People first

Computer generated image of landscaped seating area with planting, seats and views of the buildings.Today, George Street is dominated by cars. Traffic, clutter and parked cars block free movement for other users, as well as views of the beautiful architecture.

The proposed design creates more space on the street for walking, wheeling and cycling, and makes it easier and safer to move around.

Leisure and outdoor eating spaces offer great places to rest, play, meet and enjoy the heritage and culture.

The landscaped seating areas are flexible spaces which could host pop up street art, exhibitions or appropriately scaled events.

George Street today and the same view after construction

Images of how the street looks now and how it could look after construction.

View across George Street to the Dome, today and after construction

Images showing the view across to the Dome now and how it could look in the future.

Key considerations

  • Increase the existing space available for walking, wheeling and cycling
  • Provide a safe, attractive cycle route which links to the City Centre East West Link and Meadows to George Street active travel routes
  • Retain blue badge parking on George Street and the First New Town streets
  • Remove general parking on George Street
  • Improve the safety and ease of crossing streets and junctions for pedestrians and cyclists
  • Introduce seating areas which carefully consider the street’s heritage, which will add life to the street and encourage people to spend more time there
  • Prioritise access for people of all abilities including those with sensory and mobility impairments
  • Give careful consideration to bus users
  • Give careful consideration to residents parking, retaining this on Castle Street and Frederick Street.


As well as encouraging more walking and cycling, the proposal has been designed for the needs of anyone with a disability in mind. 

Disabled parking bays are provided along the length of George Street and are also located in surrounding interconnected streets.

Level access crossings are provided at street junctions where the road rises to meet the pavement, giving an unimpeded crossing.

There will also be several informal crossing points within each block, and with a narrower central street, the opportunity to walk along and across will be much improved.

Diagram showing all crossing points in the street.

Computer generated image of the proposed layout for the centre squaresFlexible space

The design is flexible and will accommodate a variety of needs at various times of the day, week and year. Appropriately scaled events can still be accommodated while balancing the needs of others.

Key considerations

  • Create an adaptable design that caters for a range of appropriately scaled events, whilst retaining clear access for walking, cycling and wheeling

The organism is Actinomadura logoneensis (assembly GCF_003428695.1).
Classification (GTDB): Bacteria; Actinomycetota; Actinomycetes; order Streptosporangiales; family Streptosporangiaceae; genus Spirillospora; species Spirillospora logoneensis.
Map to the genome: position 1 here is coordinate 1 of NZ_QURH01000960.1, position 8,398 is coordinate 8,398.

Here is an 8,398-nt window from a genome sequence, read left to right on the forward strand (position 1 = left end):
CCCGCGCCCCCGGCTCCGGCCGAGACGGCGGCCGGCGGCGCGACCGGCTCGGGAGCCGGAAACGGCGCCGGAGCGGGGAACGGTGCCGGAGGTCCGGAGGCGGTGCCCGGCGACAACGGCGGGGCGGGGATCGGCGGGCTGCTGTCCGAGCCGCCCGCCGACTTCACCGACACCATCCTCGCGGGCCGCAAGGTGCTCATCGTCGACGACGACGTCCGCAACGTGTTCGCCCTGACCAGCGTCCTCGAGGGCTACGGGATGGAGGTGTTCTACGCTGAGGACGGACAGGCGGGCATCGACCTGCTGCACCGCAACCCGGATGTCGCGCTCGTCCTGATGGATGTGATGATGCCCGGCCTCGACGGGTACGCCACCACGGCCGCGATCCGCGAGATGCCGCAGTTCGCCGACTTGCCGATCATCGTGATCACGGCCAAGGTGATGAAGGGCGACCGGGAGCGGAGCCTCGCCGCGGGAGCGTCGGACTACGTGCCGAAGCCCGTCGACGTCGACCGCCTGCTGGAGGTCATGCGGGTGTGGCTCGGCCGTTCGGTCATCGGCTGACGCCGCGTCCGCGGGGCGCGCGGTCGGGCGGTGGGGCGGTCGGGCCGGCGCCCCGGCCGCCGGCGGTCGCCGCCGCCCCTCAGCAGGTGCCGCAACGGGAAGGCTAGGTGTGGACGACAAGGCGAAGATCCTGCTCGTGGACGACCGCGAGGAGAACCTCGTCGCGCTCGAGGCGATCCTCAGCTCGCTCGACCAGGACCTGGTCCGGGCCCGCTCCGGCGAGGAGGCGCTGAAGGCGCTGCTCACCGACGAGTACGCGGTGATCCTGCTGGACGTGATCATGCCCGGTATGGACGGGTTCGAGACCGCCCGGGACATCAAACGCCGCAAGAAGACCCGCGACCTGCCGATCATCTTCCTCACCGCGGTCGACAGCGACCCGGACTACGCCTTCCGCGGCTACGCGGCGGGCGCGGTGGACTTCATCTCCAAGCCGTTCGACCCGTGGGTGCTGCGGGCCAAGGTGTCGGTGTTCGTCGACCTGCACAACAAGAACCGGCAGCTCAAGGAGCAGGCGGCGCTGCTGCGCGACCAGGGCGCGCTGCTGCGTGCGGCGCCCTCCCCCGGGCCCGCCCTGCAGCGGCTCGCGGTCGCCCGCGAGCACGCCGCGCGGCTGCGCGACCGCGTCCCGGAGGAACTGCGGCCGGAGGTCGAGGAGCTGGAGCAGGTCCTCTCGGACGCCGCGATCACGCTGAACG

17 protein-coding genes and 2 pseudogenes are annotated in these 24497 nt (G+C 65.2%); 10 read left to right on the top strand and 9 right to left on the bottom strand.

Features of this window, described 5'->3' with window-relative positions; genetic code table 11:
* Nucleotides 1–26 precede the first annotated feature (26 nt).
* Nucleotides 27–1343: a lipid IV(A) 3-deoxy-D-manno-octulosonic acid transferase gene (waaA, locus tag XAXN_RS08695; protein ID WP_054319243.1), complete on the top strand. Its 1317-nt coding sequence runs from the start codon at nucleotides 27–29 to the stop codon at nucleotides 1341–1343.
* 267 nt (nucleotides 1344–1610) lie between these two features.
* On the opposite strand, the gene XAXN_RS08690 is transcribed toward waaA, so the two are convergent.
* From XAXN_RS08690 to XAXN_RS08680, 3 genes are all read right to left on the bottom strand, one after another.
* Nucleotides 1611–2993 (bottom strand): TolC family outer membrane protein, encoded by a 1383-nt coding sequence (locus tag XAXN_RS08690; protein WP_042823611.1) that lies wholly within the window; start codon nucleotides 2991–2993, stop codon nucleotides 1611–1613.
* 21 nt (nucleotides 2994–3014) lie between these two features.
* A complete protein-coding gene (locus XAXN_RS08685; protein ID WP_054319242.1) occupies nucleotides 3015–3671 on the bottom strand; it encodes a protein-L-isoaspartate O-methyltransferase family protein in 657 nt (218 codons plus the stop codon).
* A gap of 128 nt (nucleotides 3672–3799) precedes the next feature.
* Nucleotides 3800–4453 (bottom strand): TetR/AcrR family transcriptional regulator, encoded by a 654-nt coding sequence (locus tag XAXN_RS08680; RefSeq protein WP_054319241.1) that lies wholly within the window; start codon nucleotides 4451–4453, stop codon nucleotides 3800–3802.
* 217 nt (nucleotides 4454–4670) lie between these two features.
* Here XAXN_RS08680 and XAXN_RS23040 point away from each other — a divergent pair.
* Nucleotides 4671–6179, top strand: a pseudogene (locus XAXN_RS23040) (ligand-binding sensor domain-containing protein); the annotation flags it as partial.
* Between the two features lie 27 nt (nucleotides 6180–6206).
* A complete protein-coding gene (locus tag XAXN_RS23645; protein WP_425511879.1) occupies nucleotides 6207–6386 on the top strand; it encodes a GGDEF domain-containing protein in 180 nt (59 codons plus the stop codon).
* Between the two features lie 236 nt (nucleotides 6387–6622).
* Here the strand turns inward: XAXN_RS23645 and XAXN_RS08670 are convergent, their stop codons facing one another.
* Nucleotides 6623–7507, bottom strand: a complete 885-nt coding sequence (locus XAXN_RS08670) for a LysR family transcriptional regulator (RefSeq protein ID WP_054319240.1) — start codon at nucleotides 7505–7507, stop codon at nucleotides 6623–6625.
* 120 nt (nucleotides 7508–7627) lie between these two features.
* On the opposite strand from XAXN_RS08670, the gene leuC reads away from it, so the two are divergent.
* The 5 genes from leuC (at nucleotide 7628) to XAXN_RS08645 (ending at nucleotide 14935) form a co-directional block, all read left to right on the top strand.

• Address the need for infrastructure such as power and water into the design to minimise clutter during events
  • Recognise the area as a place where residents live and need to go about their daily lives, maintaining clear and safe pedestrian and cycle routes during events
  • Use lighting to animate the street after dark and throughout winter

Birds eye view of section of street. Spill out section to the far left and right. Pavement second to the left and right. Flex zone third from left and right. Disabled parking, fourth from left. Cycle street down the centre. Loading/ taxi space, sixth from left.


  1. Spill-out zones
  2. Pavement
  3. Flexi-zone
  4. Disabled parking (24 hr)
  5. Cycle Street
  6. Loading area (limited access)


No pavement will be less than 4 metres wide, varying occasionally to fit with the building lines.

Spill-out zones

Cafes and restaurants can use the area between the pavement and the buildings as a spill-out zone for seating. This will be approximately 2.5 metres wide.


A flexible space between the loading/parking zones and the pavement which can be used as a further spill-out area for businesses or for street furniture such as cycle parking and bins.


Improvements to George Street and the wider area will increase footfall throughout the day and into the evening. This, combined with increased street lighting, where appropriate, will create a safer environment. Counter-terrorism measures, such as bollards and CCTV, will be built into the scheme design.

Safety and security in George Street and surrounding streets

Personal safety has been a priority in developing the design, creating an area which is safe and comfortable for everyone. Some of the tools that are being used to make sure the detailed design results in a safe street are

Get Home Safe audit

The women’s safety team from design contractor Atkins carried out the audit in partnership with Police Scotland, several key stakeholders and local elected members.

The Get Home Safely (GHS) toolkit has been developed by Atkins, using best practice from other assessments of public space, such as Walking Route Audit Tool and Healthy Street.

The toolkit assesses public areas and streetscapes against six key themes

  • landscape
  • infrastructure
  • human presence
  • digital
  • Love my Street
  • Community and social

The final audit report highlights risks and recommendations to address these. The Get Home Safely Audit report is included as an appendix to the Transport and Committee Report (3 November).